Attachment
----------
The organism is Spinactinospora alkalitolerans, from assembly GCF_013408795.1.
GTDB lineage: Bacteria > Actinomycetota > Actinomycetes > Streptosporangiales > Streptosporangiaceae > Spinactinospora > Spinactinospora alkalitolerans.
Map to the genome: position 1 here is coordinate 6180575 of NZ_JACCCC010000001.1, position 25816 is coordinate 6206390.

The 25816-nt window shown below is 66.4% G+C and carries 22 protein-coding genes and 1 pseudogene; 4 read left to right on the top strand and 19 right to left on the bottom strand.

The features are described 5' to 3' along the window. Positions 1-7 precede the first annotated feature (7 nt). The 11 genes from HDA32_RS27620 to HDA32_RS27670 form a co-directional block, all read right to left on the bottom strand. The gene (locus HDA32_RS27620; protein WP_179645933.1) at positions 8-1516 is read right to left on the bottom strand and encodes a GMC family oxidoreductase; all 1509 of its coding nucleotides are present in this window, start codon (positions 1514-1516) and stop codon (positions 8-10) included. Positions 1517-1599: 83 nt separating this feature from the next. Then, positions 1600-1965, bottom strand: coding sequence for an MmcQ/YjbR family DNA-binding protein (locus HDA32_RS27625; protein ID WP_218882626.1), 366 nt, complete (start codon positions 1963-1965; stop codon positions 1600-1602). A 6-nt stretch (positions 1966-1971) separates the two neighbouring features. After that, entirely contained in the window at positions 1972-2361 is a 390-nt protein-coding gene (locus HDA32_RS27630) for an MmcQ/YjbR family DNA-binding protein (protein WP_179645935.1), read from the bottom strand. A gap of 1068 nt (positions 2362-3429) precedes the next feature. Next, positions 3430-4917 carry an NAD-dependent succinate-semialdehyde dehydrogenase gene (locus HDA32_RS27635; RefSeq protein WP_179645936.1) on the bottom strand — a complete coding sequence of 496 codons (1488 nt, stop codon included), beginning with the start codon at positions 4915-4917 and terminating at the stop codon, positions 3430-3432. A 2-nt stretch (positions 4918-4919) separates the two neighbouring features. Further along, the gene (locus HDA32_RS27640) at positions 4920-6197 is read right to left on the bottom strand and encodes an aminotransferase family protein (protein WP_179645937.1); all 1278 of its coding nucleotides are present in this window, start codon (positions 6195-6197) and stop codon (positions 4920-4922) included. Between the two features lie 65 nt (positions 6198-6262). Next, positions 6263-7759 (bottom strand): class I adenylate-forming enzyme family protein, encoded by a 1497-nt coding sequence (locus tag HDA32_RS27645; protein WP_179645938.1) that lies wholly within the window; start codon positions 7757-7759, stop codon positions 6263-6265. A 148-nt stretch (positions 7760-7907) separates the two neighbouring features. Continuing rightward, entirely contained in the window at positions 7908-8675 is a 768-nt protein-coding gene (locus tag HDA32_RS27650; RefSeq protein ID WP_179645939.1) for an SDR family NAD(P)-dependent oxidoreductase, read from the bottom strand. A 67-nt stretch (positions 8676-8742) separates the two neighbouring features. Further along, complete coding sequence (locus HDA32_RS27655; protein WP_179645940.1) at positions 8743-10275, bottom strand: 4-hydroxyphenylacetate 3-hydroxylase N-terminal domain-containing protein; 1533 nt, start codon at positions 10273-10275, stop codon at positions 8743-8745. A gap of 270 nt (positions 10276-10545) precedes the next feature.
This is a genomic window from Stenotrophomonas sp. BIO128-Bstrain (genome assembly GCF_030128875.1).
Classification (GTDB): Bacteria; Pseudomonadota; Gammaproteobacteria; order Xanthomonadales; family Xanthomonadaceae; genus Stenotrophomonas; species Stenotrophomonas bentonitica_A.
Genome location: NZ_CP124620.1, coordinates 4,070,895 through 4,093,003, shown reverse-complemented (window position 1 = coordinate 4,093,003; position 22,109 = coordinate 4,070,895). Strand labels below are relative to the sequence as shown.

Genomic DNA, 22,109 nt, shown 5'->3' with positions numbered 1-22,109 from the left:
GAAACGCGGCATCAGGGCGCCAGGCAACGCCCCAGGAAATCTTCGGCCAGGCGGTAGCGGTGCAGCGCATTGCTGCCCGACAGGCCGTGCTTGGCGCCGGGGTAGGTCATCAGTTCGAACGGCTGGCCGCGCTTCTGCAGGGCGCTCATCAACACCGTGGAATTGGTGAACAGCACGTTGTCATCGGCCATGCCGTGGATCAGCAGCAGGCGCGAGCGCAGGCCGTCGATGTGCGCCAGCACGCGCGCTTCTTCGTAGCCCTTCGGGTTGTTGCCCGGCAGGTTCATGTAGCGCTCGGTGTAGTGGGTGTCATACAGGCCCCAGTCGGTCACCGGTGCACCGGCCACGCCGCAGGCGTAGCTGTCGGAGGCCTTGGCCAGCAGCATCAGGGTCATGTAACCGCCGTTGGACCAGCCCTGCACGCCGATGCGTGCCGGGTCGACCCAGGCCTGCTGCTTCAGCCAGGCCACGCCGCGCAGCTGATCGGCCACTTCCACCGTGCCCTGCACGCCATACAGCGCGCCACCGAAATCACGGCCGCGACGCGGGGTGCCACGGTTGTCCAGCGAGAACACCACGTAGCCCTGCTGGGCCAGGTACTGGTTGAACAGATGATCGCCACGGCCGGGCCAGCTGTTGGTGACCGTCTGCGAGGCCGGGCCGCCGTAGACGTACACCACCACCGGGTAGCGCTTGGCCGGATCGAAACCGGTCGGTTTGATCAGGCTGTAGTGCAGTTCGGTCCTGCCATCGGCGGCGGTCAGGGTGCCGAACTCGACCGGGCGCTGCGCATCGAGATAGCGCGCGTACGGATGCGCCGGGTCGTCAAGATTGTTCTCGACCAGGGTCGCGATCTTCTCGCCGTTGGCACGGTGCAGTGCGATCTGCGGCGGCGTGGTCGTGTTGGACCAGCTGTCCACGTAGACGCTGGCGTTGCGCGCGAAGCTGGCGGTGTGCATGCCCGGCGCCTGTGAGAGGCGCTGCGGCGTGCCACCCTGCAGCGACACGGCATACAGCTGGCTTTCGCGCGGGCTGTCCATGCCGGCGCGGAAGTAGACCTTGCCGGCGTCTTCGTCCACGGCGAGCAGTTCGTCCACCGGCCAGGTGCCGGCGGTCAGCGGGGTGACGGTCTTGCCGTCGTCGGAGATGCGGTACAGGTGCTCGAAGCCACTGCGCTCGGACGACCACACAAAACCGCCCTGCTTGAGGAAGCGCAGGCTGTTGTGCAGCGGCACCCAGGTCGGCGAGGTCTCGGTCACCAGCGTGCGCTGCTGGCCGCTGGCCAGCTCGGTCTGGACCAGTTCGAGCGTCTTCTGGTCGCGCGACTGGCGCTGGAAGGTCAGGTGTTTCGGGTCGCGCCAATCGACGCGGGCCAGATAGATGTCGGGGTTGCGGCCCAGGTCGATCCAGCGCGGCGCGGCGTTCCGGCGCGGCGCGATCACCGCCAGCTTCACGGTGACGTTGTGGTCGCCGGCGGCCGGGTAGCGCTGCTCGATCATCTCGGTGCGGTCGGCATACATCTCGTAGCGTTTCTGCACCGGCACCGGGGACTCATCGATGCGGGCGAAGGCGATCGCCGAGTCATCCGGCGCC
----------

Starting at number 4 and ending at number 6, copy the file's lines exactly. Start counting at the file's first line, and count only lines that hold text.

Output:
The 25816-nt window shown below is 66.4% G+C and carries 22 protein-coding genes and 1 pseudogene; 4 read left to right on the top strand and 19 right to left on the bottom strand.

The features are described 5' to 3' along the window. Positions 1-7 precede the first annotated feature (7 nt). The 11 genes from HDA32_RS27620 to HDA32_RS27670 form a co-directional block, all read right to left on the bottom strand. The gene (locus HDA32_RS27620; protein WP_179645933.1) at positions 8-1516 is read right to left on the bottom strand and encodes a GMC family oxidoreductase; all 1509 of its coding nucleotides are present in this window, start codon (positions 1514-1516) and stop codon (positions 8-10) included. Positions 1517-1599: 83 nt separating this feature from the next. Then, positions 1600-1965, bottom strand: coding sequence for an MmcQ/YjbR family DNA-binding protein (locus HDA32_RS27625; protein ID WP_218882626.1), 366 nt, complete (start codon positions 1963-1965; stop codon positions 1600-1602). A 6-nt stretch (positions 1966-1971) separates the two neighbouring features. After that, entirely contained in the window at positions 1972-2361 is a 390-nt protein-coding gene (locus HDA32_RS27630) for an MmcQ/YjbR family DNA-binding protein (protein WP_179645935.1), read from the bottom strand. A gap of 1068 nt (positions 2362-3429) precedes the next feature. Next, positions 3430-4917 carry an NAD-dependent succinate-semialdehyde dehydrogenase gene (locus HDA32_RS27635; RefSeq protein WP_179645936.1) on the bottom strand — a complete coding sequence of 496 codons (1488 nt, stop codon included), beginning with the start codon at positions 4915-4917 and terminating at the stop codon, positions 3430-3432. A 2-nt stretch (positions 4918-4919) separates the two neighbouring features. Further along, the gene (locus HDA32_RS27640) at positions 4920-6197 is read right to left on the bottom strand and encodes an aminotransferase family protein (protein WP_179645937.1); all 1278 of its coding nucleotides are present in this window, start codon (positions 6195-6197) and stop codon (positions 4920-4922) included. Between the two features lie 65 nt (positions 6198-6262). Next, positions 6263-7759 (bottom strand): class I adenylate-forming enzyme family protein, encoded by a 1497-nt coding sequence (locus tag HDA32_RS27645; protein WP_179645938.1) that lies wholly within the window; start codon positions 7757-7759, stop codon positions 6263-6265. A 148-nt stretch (positions 7760-7907) separates the two neighbouring features. Continuing rightward, entirely contained in the window at positions 7908-8675 is a 768-nt protein-coding gene (locus tag HDA32_RS27650; RefSeq protein ID WP_179645939.1) for an SDR family NAD(P)-dependent oxidoreductase, read from the bottom strand. A 67-nt stretch (positions 8676-8742) separates the two neighbouring features. Further along, complete coding sequence (locus HDA32_RS27655; protein WP_179645940.1) at positions 8743-10275, bottom strand: 4-hydroxyphenylacetate 3-hydroxylase N-terminal domain-containing protein; 1533 nt, start codon at positions 10273-10275, stop codon at positions 8743-8745. A gap of 270 nt (positions 10276-10545) precedes the next feature.
This is a genomic window from Stenotrophomonas sp. BIO128-Bstrain (genome assembly GCF_030128875.1).